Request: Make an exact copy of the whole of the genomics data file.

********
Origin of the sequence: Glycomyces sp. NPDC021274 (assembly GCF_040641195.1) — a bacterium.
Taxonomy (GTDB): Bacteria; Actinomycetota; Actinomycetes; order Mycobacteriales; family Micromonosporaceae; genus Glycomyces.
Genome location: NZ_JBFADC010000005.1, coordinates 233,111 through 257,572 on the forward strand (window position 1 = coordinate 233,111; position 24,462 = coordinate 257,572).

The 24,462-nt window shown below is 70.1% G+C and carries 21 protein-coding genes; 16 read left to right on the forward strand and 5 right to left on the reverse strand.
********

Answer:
Origin of the sequence: Glycomyces sp. NPDC021274 (assembly GCF_040641195.1) — a bacterium.
Taxonomy (GTDB): Bacteria; Actinomycetota; Actinomycetes; order Mycobacteriales; family Micromonosporaceae; genus Glycomyces.
Genome location: NZ_JBFADC010000005.1, coordinates 233,111 through 257,572 on the forward strand (window position 1 = coordinate 233,111; position 24,462 = coordinate 257,572).

The 24,462-nt window shown below is 70.1% G+C and carries 21 protein-coding genes; 16 read left to right on the forward strand and 5 right to left on the reverse strand.